NorthWestern Energy reported net income of $21.7 million, or 42 cents per diluted share, for the third quarter of 2019. That compares to $28.2 million, or 56 cents per diluted share, during the same period in 2018. The company credited the $6.5 million drop to higher operating costs, mild weather and less transmission revenue.

The 23 percent drop in revenue "was mainly due to higher operating costs, lower demand to transmit energy across our system and lower electric retail volumes due to mild weather," NWE CEO and President Bob Rowe said during an Oct. 30 conference call with analysts.

While the company's gross margin for the quarter was up $2.9 million compared to the same period last year, NorthWestern CFO Brian Bird called it a "disappointing quarter" for revenue, also speaking during the earnings call.

Rowe and Bird said the utility is in settlement talks for its transmission rate case filed with FERC, and plans to continue talks and hold a second technical conference before year's end. They also said they are confident the Montana PSC will approve the company's revenue requirement in its general rate case filed in 2018.

NorthWestern hopes to start a resource procurement process before the end of the year, with a goal of having new resources commercially operational in early 2023. It submitted its latest procurement plan with the PSC in August. Currently, the company says it is short 630 MW at peak. It expects that deficit to rise to about 725 MW by 2025.

The investor-owned utility is working to secure a coal supply contract for Colstrip units 3 and 4 after its current contract expires Dec. 31. The supplier filed for bankruptcy in late 2018, and its assets were acquired by a group of lenders (CU No. 1872 [19]). NorthWestern is working with the supplier, Westmoreland Mining, and other Colstrip owners to secure a new coal supply, according to the utility.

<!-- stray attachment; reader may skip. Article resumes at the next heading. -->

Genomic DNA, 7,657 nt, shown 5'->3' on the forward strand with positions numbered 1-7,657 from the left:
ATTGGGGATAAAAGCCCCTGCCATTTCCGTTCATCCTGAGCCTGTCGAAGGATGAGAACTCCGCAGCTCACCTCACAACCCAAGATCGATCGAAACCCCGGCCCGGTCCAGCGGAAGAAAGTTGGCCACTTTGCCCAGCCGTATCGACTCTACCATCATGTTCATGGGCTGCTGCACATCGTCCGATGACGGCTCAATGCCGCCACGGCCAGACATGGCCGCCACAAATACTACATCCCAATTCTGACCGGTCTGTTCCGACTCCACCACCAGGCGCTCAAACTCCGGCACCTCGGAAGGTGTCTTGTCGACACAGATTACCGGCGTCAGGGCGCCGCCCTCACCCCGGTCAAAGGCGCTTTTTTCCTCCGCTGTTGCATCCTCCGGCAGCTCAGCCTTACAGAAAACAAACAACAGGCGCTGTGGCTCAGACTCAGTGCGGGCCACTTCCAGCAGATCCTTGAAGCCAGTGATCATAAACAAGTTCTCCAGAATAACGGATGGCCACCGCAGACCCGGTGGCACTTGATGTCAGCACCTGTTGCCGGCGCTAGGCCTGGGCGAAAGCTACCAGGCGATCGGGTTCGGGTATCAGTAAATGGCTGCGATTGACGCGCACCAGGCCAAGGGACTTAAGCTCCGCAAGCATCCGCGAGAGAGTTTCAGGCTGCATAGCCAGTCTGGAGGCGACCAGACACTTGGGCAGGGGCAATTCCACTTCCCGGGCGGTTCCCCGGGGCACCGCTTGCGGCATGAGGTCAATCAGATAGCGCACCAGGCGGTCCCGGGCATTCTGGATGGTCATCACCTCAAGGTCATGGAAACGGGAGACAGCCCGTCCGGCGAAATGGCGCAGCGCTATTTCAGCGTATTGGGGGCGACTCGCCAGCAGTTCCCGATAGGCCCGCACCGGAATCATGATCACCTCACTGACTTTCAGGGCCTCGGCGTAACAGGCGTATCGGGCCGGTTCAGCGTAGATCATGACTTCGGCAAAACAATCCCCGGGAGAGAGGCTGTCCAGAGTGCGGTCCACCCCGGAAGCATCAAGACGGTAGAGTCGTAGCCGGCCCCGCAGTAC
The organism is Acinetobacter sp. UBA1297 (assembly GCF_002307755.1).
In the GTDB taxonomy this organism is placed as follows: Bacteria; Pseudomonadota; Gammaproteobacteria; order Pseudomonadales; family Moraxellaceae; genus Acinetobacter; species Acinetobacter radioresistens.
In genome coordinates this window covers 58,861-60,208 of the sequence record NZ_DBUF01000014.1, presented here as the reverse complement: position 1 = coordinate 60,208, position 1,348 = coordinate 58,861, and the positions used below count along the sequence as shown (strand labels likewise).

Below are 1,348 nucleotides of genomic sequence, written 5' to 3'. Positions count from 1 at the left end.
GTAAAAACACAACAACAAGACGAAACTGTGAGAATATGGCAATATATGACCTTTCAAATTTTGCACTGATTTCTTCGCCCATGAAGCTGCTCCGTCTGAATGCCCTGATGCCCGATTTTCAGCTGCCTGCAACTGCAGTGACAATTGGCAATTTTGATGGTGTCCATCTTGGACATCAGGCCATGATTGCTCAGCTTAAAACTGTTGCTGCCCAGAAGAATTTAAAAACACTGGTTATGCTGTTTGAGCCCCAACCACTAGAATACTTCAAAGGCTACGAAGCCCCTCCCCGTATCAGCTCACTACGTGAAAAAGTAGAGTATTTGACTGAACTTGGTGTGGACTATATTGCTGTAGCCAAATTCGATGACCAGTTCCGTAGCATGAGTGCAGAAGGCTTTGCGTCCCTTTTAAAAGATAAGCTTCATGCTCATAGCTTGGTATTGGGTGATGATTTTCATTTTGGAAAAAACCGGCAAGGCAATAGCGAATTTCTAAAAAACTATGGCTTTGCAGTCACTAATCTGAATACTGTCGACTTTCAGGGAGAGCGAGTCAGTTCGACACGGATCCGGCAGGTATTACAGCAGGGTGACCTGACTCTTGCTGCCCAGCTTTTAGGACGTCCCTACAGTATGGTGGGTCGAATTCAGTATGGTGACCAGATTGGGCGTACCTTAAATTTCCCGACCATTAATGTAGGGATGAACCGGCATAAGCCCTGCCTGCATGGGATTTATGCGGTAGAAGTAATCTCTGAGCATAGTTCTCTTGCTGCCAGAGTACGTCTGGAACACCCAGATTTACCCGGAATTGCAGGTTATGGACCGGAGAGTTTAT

Based on NorthWestern’s formula for calculating earnings, it expects earnings for 2019 of between $3.38 and $3.48 per diluted share.

Net income for Idaho Power's parent company, IDACORP, was $89.9 million, or $1.78 per diluted share, during the third quarter. That is a $12.3 million drop compared to the same period last year, when the company posted net income of $102.2 million, or $2.02 per diluted share.

In the company's earnings announcement, IDACORP CEO Darrel Anderson attributed the drop largely to rain and mild temperatures, which drove down irrigation sales and transmission revenues.

Wheeling revenue was down $5.1 million compared to a year earlier. The company said the drop was due to lower hydropower generation in recent months and mild summer temperatures. Through the first nine months of 2019, Idaho Power's wheeling revenue is down by $3.1 million.

Electricity use per retail customer was also down by $8.6 million, from third quarter 2018. At the same time, the company's third-quarter operations and maintenance expenses rose $4.4 million this year compared to last year. Retail revenues per megawatt-hour through the first nine months of the year are down $1.6 million compared to 2018.

Idaho Power continues to see customer growth. It added about 14,250 new customers during the third quarter, which boosted revenue by $5.5 million. However, that was not enough to offset the drop in sales volumes per customer

Contributing Editor

Dan has covered stories from Seattle to Tbilisi; spent time with the AP, Everett Daily Herald and Christian Science Monitor; and was twice a member of a team nominated for a Pulitzer Prize. He and his wife have three young children and live in Seattle.